Rock becomes a hard place for smugglers

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The Independent Online
Julian misses his glory days as a smuggler. "It was like being in a film, being in the SAS without having to do all the training, playing cat-and-mouse with the authorities."

He takes me down to Water Gardens marina, in Gibraltar, and points out a handful of scruffy fast launches amid the scores of glossy pleasure yachts and speedboats. Some are laid up on blocks, most of those in the water are out of action, he says. A year ago I saw more than 60 lined up and ready to go.

It is early evening. We sit outside the Pig and Whistle pub while a stiff easterly wind, the levante, whips up the waves in the bay. Julian, who is in his mid-thirties, ran tobacco to Spain for six years before last year's clampdown following vociferous complaints from Madrid about alleged illegal activities on the Rock.

"I had a Boston whaler," he says nostalgically. "We had this Spanish guy from La Atunara and he would come over, or give us the money to buy 50 or 60 cases of cigarettes, Winstons, Camels from the shops or the warehouses. And we would spend the better part of the night delivering it to him. My boat could take 25, 30 cases at a time. We'd wait for the right window of opportunity and put them in.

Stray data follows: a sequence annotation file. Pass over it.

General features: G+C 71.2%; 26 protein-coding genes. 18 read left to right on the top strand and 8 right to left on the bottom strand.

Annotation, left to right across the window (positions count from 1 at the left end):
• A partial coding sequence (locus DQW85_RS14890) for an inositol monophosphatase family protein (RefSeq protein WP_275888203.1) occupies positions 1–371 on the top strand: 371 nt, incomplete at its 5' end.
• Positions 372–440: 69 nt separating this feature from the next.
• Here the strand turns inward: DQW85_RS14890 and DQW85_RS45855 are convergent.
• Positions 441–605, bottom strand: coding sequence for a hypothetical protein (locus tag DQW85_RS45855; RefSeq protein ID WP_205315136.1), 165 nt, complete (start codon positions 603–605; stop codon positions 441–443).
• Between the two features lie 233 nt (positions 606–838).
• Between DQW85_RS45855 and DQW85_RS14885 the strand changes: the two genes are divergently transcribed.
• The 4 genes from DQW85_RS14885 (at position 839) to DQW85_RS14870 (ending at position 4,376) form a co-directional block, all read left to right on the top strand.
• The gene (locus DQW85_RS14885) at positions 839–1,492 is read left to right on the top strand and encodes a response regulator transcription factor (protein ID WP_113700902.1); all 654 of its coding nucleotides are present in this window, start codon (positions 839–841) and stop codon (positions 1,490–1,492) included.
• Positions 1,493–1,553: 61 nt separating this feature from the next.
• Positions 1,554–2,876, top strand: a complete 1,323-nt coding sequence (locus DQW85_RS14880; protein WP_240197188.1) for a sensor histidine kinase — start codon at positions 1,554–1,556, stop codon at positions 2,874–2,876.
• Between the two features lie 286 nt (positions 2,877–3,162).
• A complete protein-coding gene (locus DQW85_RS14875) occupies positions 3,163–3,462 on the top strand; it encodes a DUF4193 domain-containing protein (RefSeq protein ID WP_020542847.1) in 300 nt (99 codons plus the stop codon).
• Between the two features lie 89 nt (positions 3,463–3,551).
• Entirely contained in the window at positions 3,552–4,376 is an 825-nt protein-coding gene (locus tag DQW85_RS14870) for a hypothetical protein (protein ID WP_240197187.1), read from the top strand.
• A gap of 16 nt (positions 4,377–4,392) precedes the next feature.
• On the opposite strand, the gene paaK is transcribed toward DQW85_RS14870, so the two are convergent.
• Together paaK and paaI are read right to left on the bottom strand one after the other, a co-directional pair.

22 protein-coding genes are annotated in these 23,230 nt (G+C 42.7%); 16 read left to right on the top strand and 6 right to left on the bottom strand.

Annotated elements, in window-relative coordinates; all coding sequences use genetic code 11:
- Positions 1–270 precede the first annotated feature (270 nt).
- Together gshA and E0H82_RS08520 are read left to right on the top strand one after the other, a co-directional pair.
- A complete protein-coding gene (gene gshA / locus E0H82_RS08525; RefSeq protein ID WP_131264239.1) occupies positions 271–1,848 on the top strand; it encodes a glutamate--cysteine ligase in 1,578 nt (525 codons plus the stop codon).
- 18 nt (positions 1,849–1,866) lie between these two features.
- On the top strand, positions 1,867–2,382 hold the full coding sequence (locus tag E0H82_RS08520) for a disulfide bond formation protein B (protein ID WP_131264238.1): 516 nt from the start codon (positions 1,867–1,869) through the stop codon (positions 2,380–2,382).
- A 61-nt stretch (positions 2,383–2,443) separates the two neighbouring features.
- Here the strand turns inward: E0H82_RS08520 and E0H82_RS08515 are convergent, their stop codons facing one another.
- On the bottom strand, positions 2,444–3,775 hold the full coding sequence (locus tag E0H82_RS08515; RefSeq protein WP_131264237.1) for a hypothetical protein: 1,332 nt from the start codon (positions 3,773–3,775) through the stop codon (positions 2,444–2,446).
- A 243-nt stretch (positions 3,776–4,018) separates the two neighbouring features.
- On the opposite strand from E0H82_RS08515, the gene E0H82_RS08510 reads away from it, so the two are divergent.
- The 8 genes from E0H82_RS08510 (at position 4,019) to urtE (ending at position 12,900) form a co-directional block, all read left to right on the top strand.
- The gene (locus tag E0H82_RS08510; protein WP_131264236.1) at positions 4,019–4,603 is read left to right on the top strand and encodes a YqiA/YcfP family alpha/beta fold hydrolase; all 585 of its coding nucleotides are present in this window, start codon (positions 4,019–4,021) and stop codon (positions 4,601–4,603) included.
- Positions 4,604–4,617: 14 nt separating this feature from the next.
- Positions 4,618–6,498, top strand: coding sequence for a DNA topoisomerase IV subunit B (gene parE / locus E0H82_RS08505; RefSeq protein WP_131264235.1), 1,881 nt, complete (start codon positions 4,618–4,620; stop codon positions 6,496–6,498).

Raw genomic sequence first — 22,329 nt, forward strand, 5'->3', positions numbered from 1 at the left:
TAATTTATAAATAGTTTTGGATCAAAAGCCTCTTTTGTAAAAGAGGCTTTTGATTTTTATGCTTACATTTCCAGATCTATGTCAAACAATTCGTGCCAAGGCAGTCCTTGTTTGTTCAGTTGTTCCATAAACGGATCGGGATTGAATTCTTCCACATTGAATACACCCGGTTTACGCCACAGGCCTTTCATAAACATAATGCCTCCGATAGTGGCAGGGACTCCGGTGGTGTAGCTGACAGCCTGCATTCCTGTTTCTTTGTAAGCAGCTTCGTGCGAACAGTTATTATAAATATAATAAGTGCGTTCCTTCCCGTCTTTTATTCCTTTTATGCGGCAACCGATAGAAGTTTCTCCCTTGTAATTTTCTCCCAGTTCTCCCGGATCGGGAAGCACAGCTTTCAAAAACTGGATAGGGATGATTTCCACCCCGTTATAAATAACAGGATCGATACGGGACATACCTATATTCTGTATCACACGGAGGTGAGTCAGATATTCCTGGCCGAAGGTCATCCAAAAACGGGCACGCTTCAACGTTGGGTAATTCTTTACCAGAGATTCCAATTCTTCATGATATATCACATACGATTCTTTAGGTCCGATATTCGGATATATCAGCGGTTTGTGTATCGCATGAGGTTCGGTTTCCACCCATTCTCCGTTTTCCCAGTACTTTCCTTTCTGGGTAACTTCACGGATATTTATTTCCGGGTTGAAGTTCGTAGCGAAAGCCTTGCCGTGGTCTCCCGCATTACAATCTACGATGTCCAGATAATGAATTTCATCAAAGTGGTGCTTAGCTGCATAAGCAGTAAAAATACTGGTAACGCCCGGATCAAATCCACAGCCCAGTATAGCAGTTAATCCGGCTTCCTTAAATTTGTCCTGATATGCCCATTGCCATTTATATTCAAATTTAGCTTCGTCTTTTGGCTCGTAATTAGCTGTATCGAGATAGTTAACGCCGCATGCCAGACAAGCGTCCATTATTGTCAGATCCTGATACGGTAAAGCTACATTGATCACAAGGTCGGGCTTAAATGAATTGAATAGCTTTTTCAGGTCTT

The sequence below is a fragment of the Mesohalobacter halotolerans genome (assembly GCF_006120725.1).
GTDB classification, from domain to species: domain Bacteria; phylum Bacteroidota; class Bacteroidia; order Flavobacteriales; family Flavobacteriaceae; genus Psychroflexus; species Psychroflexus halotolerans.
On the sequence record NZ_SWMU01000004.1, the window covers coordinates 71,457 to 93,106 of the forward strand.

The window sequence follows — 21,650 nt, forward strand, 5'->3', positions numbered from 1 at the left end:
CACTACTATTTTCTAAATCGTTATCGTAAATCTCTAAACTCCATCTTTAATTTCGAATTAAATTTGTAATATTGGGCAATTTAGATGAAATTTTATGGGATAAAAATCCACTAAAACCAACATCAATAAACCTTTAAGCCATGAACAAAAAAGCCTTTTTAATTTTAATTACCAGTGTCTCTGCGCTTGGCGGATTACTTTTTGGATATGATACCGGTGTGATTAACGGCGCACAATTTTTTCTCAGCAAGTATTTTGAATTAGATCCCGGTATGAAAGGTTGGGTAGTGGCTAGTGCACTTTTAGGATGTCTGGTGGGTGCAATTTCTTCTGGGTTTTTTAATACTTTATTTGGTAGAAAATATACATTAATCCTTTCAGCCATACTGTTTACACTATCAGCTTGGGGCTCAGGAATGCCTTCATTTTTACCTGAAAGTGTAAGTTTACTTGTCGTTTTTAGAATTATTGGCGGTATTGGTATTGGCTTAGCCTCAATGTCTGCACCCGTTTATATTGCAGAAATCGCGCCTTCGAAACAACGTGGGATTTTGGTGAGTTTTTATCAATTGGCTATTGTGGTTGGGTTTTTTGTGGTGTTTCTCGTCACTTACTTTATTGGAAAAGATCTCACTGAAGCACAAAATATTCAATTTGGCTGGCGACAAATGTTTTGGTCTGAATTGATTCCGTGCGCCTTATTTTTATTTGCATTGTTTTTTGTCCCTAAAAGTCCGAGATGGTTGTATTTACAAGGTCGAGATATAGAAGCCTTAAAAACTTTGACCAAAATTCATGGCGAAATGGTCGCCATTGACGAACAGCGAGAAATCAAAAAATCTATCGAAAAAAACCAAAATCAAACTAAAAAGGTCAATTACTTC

"If the landing place was clear, it only took a phone call then 15 minutes to get it organised and the boat would be loaded and zipping away. On a good night I could make pounds 500, a grand or two grand on an exceptional night. But that might be once in a month.

"As far as I'm concerned, it was an honest day's work. We weren't robbing anybody."

Did he ever carry anything other than tobacco? "No, no," he says, looking askance at my tape-recorder.

"Smuggling is part of our history," he says. "It's in our blood. One of my ancestors broke the Spanish blockade by asking Lord Nelson to lend him a couple of British naval frigates to see the garrison through. He brought water, fruit, meat from Morocco, a couple of times."

From the Pig and Whistle, we climb aboard his motorbike and drive to the top of the Rock. There is an almost 360-degree view. The Atlantic to the west, Africa to the south, the Mediterranean, and Spain.

"We used to come up here with our binoculars and our walkie talkies, to check the guardia in Spain and give the go-ahead when the coast was clear. If tourists came by, we'd tell them we were security, or bird watching."

So what was he going to do now? "Oh I'm studying now to get business communication skills, doing a course to become a legal secretary, because I want to go into business." What business? "Canned tomatoes and fish from Morocco. You know, import-export."